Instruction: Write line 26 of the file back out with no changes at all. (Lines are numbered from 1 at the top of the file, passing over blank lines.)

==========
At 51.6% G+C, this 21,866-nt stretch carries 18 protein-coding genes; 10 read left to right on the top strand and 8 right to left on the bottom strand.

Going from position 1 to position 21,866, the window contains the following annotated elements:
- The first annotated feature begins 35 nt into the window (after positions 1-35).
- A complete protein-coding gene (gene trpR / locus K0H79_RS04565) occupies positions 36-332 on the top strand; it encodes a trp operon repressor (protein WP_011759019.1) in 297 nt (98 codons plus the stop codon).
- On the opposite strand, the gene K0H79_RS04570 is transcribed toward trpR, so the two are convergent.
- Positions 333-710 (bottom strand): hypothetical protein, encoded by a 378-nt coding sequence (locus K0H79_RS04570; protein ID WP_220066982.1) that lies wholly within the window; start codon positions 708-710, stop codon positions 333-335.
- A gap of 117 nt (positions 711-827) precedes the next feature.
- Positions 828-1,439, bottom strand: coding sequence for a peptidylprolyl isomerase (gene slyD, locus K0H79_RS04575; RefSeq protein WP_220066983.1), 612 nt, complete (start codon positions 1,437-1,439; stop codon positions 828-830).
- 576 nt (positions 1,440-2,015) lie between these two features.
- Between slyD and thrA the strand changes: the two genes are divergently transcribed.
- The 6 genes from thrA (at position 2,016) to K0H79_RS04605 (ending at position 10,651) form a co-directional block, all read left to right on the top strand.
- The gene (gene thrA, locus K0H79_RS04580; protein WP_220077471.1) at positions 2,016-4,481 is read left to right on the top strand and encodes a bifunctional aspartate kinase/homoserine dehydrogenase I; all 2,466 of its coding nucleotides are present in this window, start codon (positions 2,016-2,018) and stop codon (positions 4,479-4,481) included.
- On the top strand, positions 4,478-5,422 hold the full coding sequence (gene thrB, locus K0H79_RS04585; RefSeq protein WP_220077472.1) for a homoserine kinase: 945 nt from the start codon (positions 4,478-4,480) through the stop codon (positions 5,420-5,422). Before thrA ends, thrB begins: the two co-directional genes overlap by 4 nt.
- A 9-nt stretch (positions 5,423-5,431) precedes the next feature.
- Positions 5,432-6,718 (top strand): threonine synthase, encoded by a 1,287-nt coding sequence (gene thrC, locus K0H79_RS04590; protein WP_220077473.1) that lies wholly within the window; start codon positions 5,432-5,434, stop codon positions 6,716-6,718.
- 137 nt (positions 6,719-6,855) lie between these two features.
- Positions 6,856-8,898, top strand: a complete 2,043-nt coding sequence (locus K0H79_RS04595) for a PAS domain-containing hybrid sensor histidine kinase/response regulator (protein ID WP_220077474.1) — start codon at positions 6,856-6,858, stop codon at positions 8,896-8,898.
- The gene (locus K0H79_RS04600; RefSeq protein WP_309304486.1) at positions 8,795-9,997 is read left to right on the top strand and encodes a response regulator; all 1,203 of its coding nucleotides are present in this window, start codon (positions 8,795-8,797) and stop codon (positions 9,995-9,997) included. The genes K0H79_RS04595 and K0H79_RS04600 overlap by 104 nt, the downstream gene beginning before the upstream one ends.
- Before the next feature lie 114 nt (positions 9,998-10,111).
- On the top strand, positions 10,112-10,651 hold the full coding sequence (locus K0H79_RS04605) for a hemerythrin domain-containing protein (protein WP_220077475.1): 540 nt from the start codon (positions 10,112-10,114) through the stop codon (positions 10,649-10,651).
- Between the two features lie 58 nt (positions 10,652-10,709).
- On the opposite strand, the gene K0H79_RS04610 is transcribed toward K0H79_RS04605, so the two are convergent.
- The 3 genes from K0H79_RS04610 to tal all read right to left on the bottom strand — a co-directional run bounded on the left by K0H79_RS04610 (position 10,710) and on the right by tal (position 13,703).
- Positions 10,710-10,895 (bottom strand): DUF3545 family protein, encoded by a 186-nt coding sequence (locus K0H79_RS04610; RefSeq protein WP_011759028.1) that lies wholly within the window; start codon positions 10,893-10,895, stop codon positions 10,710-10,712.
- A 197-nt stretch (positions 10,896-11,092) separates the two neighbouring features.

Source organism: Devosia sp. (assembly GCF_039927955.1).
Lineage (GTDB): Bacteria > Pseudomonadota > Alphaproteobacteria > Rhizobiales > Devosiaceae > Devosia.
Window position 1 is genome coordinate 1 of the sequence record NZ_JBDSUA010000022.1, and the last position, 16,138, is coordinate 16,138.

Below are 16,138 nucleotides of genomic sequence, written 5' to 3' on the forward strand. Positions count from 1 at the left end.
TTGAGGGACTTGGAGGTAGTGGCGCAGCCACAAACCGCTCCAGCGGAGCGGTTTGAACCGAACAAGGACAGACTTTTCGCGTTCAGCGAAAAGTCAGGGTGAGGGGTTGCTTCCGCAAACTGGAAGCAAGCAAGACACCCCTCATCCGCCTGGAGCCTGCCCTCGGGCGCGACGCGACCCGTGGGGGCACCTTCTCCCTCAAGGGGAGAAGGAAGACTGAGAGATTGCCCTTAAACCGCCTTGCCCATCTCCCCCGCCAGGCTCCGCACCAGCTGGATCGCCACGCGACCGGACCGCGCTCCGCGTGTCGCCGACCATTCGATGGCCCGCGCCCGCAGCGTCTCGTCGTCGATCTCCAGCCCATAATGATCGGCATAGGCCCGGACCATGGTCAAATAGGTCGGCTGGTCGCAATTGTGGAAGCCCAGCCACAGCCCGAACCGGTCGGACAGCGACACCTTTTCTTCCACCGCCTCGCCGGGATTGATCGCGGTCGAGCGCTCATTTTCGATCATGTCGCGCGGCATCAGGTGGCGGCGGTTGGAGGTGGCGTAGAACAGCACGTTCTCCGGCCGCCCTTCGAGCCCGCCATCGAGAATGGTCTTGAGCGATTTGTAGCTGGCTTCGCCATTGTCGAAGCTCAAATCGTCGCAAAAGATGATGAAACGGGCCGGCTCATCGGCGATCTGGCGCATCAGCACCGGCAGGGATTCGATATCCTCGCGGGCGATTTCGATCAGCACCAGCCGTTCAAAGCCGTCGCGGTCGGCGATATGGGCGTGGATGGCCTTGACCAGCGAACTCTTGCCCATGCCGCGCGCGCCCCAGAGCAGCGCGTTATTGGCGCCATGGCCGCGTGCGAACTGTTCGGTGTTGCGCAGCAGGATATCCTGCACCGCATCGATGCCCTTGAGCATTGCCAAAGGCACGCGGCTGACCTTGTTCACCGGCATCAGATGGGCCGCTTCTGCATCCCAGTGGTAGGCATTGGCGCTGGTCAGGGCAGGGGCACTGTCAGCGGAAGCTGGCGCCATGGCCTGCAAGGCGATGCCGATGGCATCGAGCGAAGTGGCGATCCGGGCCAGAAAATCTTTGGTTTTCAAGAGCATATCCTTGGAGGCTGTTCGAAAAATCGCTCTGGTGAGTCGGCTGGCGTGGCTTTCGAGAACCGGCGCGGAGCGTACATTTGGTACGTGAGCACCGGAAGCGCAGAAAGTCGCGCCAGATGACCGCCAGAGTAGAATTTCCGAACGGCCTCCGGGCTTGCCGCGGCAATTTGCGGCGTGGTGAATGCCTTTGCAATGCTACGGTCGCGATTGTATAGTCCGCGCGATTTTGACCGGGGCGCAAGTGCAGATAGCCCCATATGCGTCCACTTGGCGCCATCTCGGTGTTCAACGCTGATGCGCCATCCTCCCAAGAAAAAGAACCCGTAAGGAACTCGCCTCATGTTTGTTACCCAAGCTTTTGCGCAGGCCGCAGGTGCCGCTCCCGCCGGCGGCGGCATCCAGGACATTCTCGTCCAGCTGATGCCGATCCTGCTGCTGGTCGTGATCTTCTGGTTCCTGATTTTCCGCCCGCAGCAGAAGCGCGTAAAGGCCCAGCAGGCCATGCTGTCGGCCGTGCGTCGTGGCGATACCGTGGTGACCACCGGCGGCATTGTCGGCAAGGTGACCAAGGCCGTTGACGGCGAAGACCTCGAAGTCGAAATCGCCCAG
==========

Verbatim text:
Source organism: Devosia sp. (assembly GCF_039927955.1).